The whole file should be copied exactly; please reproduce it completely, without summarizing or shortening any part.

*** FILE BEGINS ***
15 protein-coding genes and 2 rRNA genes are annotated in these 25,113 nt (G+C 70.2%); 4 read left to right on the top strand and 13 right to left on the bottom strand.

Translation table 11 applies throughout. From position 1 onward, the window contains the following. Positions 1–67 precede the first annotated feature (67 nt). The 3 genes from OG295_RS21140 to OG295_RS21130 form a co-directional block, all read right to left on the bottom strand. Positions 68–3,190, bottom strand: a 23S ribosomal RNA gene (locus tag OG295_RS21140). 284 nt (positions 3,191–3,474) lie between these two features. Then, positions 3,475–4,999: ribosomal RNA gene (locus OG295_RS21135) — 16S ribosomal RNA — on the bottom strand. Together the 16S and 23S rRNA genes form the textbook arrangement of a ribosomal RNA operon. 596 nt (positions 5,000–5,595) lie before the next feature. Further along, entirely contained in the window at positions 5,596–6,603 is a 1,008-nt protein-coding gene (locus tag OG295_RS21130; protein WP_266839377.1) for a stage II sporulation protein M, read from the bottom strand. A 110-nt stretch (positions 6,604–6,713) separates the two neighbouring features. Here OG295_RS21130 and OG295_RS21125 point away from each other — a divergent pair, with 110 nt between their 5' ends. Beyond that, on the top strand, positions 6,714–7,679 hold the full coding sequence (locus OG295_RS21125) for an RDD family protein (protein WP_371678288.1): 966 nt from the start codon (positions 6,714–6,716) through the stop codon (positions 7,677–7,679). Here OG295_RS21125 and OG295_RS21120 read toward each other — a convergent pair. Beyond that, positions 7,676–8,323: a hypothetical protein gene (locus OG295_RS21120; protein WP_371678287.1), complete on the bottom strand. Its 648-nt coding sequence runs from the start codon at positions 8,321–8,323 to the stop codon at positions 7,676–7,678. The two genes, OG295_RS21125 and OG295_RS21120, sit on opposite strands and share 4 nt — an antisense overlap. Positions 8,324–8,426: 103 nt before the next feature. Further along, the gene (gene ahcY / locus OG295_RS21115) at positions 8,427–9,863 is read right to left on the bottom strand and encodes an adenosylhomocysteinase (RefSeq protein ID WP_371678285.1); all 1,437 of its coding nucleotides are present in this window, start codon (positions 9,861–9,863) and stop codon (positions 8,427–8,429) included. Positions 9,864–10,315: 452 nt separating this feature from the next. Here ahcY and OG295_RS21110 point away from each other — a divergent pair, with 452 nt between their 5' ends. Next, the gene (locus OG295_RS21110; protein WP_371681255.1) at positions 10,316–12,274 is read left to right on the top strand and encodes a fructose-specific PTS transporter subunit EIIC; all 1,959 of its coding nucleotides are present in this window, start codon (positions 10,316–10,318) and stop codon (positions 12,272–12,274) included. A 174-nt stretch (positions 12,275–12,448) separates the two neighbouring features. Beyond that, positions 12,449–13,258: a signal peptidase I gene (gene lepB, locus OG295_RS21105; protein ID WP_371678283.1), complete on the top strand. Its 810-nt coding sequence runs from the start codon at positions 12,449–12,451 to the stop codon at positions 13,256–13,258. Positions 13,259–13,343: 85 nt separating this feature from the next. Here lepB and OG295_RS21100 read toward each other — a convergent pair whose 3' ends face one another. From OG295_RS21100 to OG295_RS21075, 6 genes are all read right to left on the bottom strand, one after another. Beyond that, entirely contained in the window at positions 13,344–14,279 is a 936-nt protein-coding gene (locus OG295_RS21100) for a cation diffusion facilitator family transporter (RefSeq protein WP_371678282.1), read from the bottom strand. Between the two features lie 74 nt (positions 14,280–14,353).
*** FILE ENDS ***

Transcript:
15 protein-coding genes and 2 rRNA genes are annotated in these 25,113 nt (G+C 70.2%); 4 read left to right on the top strand and 13 right to left on the bottom strand.

Translation table 11 applies throughout. From position 1 onward, the window contains the following. Positions 1–67 precede the first annotated feature (67 nt). The 3 genes from OG295_RS21140 to OG295_RS21130 form a co-directional block, all read right to left on the bottom strand. Positions 68–3,190, bottom strand: a 23S ribosomal RNA gene (locus tag OG295_RS21140). 284 nt (positions 3,191–3,474) lie between these two features. Then, positions 3,475–4,999: ribosomal RNA gene (locus OG295_RS21135) — 16S ribosomal RNA — on the bottom strand. Together the 16S and 23S rRNA genes form the textbook arrangement of a ribosomal RNA operon. 596 nt (positions 5,000–5,595) lie before the next feature. Further along, entirely contained in the window at positions 5,596–6,603 is a 1,008-nt protein-coding gene (locus tag OG295_RS21130; protein WP_266839377.1) for a stage II sporulation protein M, read from the bottom strand. A 110-nt stretch (positions 6,604–6,713) separates the two neighbouring features. Here OG295_RS21130 and OG295_RS21125 point away from each other — a divergent pair, with 110 nt between their 5' ends. Beyond that, on the top strand, positions 6,714–7,679 hold the full coding sequence (locus OG295_RS21125) for an RDD family protein (protein WP_371678288.1): 966 nt from the start codon (positions 6,714–6,716) through the stop codon (positions 7,677–7,679). Here OG295_RS21125 and OG295_RS21120 read toward each other — a convergent pair. Beyond that, positions 7,676–8,323: a hypothetical protein gene (locus OG295_RS21120; protein WP_371678287.1), complete on the bottom strand. Its 648-nt coding sequence runs from the start codon at positions 8,321–8,323 to the stop codon at positions 7,676–7,678. The two genes, OG295_RS21125 and OG295_RS21120, sit on opposite strands and share 4 nt — an antisense overlap. Positions 8,324–8,426: 103 nt before the next feature. Further along, the gene (gene ahcY / locus OG295_RS21115) at positions 8,427–9,863 is read right to left on the bottom strand and encodes an adenosylhomocysteinase (RefSeq protein ID WP_371678285.1); all 1,437 of its coding nucleotides are present in this window, start codon (positions 9,861–9,863) and stop codon (positions 8,427–8,429) included. Positions 9,864–10,315: 452 nt separating this feature from the next. Here ahcY and OG295_RS21110 point away from each other — a divergent pair, with 452 nt between their 5' ends. Next, the gene (locus OG295_RS21110; protein WP_371681255.1) at positions 10,316–12,274 is read left to right on the top strand and encodes a fructose-specific PTS transporter subunit EIIC; all 1,959 of its coding nucleotides are present in this window, start codon (positions 10,316–10,318) and stop codon (positions 12,272–12,274) included. A 174-nt stretch (positions 12,275–12,448) separates the two neighbouring features. Beyond that, positions 12,449–13,258: a signal peptidase I gene (gene lepB, locus OG295_RS21105; protein ID WP_371678283.1), complete on the top strand. Its 810-nt coding sequence runs from the start codon at positions 12,449–12,451 to the stop codon at positions 13,256–13,258. Positions 13,259–13,343: 85 nt separating this feature from the next. Here lepB and OG295_RS21100 read toward each other — a convergent pair whose 3' ends face one another. From OG295_RS21100 to OG295_RS21075, 6 genes are all read right to left on the bottom strand, one after another. Beyond that, entirely contained in the window at positions 13,344–14,279 is a 936-nt protein-coding gene (locus OG295_RS21100) for a cation diffusion facilitator family transporter (RefSeq protein WP_371678282.1), read from the bottom strand. Between the two features lie 74 nt (positions 14,280–14,353).